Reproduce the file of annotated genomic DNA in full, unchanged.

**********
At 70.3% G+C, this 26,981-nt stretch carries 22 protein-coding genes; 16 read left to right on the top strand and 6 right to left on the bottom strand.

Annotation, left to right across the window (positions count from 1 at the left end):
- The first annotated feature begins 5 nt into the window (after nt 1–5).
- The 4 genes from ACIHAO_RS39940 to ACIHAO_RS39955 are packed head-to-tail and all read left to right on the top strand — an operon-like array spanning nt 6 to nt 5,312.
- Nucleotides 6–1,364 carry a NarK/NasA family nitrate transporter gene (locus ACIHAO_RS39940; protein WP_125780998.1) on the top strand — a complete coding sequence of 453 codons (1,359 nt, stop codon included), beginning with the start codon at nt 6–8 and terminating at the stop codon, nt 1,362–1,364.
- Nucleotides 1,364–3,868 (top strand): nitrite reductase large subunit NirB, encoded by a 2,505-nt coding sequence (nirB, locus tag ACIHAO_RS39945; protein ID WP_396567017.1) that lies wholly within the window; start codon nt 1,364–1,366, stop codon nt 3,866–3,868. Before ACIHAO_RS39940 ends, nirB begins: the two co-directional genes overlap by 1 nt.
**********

At 70.3% G+C, this 26,981-nt stretch carries 22 protein-coding genes; 16 read left to right on the top strand and 6 right to left on the bottom strand.

Annotation, left to right across the window (positions count from 1 at the left end):
- The first annotated feature begins 5 nt into the window (after nt 1–5).
- The 4 genes from ACIHAO_RS39940 to ACIHAO_RS39955 are packed head-to-tail and all read left to right on the top strand — an operon-like array spanning nt 6 to nt 5,312.
- Nucleotides 6–1,364 carry a NarK/NasA family nitrate transporter gene (locus ACIHAO_RS39940; protein WP_125780998.1) on the top strand — a complete coding sequence of 453 codons (1,359 nt, stop codon included), beginning with the start codon at nt 6–8 and terminating at the stop codon, nt 1,362–1,364.
- Nucleotides 1,364–3,868 (top strand): nitrite reductase large subunit NirB, encoded by a 2,505-nt coding sequence (nirB, locus tag ACIHAO_RS39945; protein ID WP_396567017.1) that lies wholly within the window; start codon nt 1,364–1,366, stop codon nt 3,866–3,868. Before ACIHAO_RS39940 ends, nirB begins: the two co-directional genes overlap by 1 nt.